Setting Up Your LinkedIn Profile
January 19, 2017
Phase Two: People – Start Talking to As Many People As You Can
January 26, 2017

Phase One: Research – Immerse Yourself in the New Company or Industry

 

When it comes to networking – either in person or via technology – what you get out of it is directly proportional to what you put into it.


In other words, there are no quick ways to make networking work.

There are no shortcuts to developing the right contacts or to achieving the job you want through your contacts and network.

No way around it – networking takes time, diligence, patience, and, above all, respect.

 

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Since LinkedIn is a professional networking tool, then using LinkedIn effectively will also take time, diligence, and patience. There are no shortcuts. There are no easy wins. But if you put the work in, then LinkedIn could be your single most valuable tool for getting the job of your dreams.

Research

Once you have perfected your LinkedIn Profile, the next step is to begin your research. Start with LinkedIn’s “people you may know” tool to find out who in your immediate network is on LinkedIn.

As you reach out to connect to people, LinkedIn will give you an option to send them either their pre-programmed message or to craft one of your own. Taking an extra two minutes to craft a message of your own is well worth the effort (especially when connecting with people you haven’t seen in awhile). Getting personal goes a long way so don’t skimp out on this step. Seriously. Don’t send that pre-programmed message as it could actually hurt you rather than help you.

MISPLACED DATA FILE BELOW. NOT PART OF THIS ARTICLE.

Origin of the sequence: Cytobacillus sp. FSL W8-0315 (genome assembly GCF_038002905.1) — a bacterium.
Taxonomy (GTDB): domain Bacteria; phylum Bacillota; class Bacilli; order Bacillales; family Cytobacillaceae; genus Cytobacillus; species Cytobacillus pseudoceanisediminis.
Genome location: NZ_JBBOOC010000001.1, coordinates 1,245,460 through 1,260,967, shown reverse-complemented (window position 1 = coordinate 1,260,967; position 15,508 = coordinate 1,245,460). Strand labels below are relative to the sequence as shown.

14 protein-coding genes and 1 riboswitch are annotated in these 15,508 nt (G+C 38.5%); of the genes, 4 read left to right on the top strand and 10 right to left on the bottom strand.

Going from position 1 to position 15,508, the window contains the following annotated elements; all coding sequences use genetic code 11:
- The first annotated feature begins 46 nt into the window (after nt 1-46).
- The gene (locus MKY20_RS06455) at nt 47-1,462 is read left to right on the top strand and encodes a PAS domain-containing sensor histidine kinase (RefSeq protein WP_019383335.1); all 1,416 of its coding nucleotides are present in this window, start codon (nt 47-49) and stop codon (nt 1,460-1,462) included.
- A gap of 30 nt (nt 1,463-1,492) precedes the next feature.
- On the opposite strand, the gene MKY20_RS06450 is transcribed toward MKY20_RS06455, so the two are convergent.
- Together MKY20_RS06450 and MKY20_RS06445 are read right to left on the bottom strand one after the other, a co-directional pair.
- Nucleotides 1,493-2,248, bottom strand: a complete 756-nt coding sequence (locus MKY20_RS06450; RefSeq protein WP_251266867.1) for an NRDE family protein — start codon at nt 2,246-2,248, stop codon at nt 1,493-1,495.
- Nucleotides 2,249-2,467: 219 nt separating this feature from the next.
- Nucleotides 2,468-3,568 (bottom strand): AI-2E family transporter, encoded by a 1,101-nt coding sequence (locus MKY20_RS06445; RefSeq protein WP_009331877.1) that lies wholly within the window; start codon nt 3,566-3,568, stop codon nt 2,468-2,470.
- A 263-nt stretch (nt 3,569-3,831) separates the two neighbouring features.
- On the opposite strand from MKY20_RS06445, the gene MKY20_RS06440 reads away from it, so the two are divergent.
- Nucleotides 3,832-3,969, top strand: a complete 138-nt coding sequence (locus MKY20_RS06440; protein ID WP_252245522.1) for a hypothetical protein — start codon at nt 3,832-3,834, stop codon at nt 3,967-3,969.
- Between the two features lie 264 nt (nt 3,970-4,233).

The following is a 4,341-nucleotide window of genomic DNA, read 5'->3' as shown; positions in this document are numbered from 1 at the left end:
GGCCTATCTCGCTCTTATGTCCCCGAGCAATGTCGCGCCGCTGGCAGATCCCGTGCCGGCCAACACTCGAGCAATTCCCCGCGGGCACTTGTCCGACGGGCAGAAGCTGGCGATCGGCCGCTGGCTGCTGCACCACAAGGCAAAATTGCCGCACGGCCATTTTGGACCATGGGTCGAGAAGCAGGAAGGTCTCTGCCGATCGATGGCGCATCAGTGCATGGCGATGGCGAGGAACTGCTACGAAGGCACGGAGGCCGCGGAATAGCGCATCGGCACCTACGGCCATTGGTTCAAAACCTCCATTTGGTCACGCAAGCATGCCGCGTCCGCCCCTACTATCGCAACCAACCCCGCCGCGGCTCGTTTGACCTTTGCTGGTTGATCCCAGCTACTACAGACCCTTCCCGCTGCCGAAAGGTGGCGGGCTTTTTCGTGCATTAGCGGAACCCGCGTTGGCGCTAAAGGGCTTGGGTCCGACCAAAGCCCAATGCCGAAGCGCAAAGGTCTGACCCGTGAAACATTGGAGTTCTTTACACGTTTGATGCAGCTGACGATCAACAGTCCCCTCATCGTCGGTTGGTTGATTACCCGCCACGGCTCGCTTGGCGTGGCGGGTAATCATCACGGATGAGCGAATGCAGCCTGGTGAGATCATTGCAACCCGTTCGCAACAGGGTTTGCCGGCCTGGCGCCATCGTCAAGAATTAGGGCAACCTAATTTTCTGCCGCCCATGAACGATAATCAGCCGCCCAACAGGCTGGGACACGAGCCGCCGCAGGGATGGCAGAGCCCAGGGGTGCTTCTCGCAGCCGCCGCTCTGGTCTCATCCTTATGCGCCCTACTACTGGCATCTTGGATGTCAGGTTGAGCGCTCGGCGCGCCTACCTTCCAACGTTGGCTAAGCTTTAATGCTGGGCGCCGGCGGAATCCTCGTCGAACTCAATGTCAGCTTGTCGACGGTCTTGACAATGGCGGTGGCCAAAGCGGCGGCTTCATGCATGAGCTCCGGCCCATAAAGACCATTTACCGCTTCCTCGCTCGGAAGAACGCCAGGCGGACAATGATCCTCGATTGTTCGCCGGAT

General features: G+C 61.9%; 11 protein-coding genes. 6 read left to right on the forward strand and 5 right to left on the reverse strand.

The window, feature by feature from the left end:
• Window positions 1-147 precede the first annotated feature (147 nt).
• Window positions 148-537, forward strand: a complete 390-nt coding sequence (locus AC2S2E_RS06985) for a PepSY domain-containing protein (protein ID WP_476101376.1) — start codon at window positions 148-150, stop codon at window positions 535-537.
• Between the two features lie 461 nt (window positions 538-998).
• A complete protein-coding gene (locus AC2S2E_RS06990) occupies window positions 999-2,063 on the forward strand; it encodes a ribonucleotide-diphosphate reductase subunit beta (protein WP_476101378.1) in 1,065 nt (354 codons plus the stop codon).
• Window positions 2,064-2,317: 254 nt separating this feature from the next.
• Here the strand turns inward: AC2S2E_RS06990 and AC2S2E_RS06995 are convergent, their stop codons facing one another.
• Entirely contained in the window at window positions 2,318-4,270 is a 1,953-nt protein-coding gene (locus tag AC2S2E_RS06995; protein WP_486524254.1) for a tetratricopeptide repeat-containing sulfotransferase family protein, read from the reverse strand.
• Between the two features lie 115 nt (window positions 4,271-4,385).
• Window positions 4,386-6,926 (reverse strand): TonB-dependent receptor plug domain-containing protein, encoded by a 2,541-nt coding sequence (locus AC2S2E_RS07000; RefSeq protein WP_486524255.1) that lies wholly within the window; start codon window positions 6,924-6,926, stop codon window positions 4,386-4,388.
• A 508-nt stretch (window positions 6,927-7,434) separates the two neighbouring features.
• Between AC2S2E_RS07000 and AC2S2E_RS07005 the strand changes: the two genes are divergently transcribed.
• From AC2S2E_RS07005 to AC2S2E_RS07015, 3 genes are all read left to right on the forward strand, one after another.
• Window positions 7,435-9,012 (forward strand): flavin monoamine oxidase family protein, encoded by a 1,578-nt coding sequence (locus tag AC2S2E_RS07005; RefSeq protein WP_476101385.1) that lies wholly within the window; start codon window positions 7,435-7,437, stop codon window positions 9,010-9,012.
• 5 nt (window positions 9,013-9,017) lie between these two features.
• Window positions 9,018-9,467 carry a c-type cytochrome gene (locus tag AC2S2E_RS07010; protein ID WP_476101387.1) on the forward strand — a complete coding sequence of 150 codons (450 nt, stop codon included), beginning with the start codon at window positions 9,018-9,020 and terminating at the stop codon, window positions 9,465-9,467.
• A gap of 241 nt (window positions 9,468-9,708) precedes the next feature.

While this is a step you’ll spend a good amount of time on at first, as your network grows, your “people you may know” options will grow with it. That means you should spend about 30-60 minutes per week looking for new potential connections. The more people you’re connected to, the more exposure and opportunities you can get. Just remember to keep all communication meaningful (such as sending personalized messages).

You may be wondering how to send a personalized message to a second-degree contact. After all, you don’t know them personally yet! In this case, it’s helpful to think about what you’d do in person. If you were meeting someone for the first time in person – and it were someone you knew through a friend or colleague – you’d likely start the conversation with that connection point. You’d talk about how you both know that person, your experience together, etc. From there, the conversation would take a natural flow from whatever else you have in common. You can do the same thing when reaching out on LinkedIn.

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Just send them a message using the following template:

Hi _,

My name is __. I noticed that you’re connected with __, whom I know from __. I’d love to connect with you and learn a bit more about your experience and how you know each other.

Kind Regards,

_______

This is a really basic message. If you have more connection points, include them. (For example, maybe this person is in a field you desire to be in or a company you’d like to join. Or they could just know a lot about something you’re interested in. Talk about that!) Add as much relevant information as you can to illustrate why you’re reaching out to them so it doesn’t feel like a random connection. You don’t want to seem like someone who’s growing their network just to see that connection number go up.